The Democratic National Convention started out feeling like a breath of fresh air. Like the air around the Great Lakes before the industrialization era. The environment was light-hearted, jovial, with music laughter, and dancing for all to enjoy. We kicked off the Convention in one of my favorite settings – a panel featuring women of color. I had a chance to meet a respected social media star and activist – @FemenistaJones, and to be in such an affirming space, at the very beginning of the Convention, was truly special. I couldn’t have asked for a more perfect start.
As we dove into our activities of the Democratic National Convention, I enjoyed some more, and I learned some more. Following the panel, we entered the most affirming space I’ve ever been to – an art gallery at 990 Spring Garden Street. It consisted of a beautiful collection of progressive pieces depicting major American issues like gun violence, police brutality, and the criminal justice system. Every single piece of art touched me, and I was speechless as we toured the provocative sections, documenting the experiences and viewpoints many Black Americans feel daily. I will never forget this space.
I’ve found that these political conventions are special. Despite a difference in ideologies, the way these Conventions are constructed, you get completely absorbed in one person: the candidate. Trump saw a spike in his support after the Republican National Convention. He even had me rethinking my liberal values by the end of the Convention. This oversight was most likely due to our demanding schedule, yet I could not help but recognize the powerful nature of Conventions, confirmed by the end of the RNC, a power that is already evident at the DNC – by night two. The message is infectious, and the structure of the Convention begs the crowd to agree. Delegates and other attendees spend four days immersed with others who value what they value. We’re plunged into panels and discussion forums where we dissect the very cornerstones of our party, and constantly remind ourselves why we are liberal or conservative in the first place. Conventions bring the Party together not only to discuss the four-year platform and to secure to nomination, but they offer attendees a chance to explore Party politics in various forms – all in the name of democracy. In addition to spending time in the actual convention hall, our cohort has gone to a progressive art gallery, visited the senators of North Carolina, met with delegates who are alumni from Wake Forest, and sat on various panels across the political spectrum. We remained politically engaged the whole time, and I think this is an aspect of the Conventions that is largely underrated. They become increasingly affirming spaces for Party members – spaces that allow members to reexamine their politics and become more entrenched in the Party they belong to.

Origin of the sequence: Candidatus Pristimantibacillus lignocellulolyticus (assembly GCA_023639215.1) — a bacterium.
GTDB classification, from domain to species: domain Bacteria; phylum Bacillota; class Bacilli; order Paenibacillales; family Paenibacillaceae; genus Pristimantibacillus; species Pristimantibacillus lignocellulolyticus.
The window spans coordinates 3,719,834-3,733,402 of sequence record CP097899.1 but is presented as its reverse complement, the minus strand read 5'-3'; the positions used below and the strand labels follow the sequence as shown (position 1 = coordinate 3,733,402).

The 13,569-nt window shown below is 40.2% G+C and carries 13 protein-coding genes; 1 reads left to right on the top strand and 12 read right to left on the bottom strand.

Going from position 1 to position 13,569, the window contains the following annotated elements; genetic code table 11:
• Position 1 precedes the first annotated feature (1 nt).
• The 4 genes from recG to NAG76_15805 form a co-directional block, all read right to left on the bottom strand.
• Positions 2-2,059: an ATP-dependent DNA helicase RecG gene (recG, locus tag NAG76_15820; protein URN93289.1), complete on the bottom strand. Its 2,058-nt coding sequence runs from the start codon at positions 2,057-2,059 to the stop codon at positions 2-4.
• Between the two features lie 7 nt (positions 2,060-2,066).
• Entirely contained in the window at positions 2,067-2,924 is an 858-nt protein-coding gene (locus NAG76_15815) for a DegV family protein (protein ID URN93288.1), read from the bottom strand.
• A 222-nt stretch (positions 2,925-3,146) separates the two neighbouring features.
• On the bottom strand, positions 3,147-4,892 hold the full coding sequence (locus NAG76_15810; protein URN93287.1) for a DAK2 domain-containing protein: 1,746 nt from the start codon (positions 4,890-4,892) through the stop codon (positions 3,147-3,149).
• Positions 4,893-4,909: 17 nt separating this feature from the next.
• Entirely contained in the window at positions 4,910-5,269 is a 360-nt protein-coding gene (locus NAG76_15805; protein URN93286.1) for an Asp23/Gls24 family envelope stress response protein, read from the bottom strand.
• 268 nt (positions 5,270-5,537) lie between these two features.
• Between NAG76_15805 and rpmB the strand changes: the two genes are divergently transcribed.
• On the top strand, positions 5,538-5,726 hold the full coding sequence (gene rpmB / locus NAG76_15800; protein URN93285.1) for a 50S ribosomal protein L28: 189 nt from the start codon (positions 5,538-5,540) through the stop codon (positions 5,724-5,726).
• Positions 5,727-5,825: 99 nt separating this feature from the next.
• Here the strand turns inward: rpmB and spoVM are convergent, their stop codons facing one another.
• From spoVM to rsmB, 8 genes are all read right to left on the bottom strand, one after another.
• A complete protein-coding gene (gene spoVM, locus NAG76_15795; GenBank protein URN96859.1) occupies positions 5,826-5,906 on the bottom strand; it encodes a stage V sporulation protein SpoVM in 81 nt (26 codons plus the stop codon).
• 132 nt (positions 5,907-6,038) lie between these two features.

As a liberal Democrat, the DNC is a much better space to be in than the RNC was. Though I found the RNC to be thought-provoking and powerful, I cannot help but acknowledge the special influence the DNC has for me that the RNC could not. It has allowed me to spend time with other Democrats, reexamine my allegiance to their politics, and celebrate being in a like-minded space as people who think similarly to me. Not to mention the comfort of being in a space where actively hating others is not on the agenda. The DNC has been everything I want and more after a week in Cleveland; I can’t wait to see what it has in store over these last two days for Wake the Vote.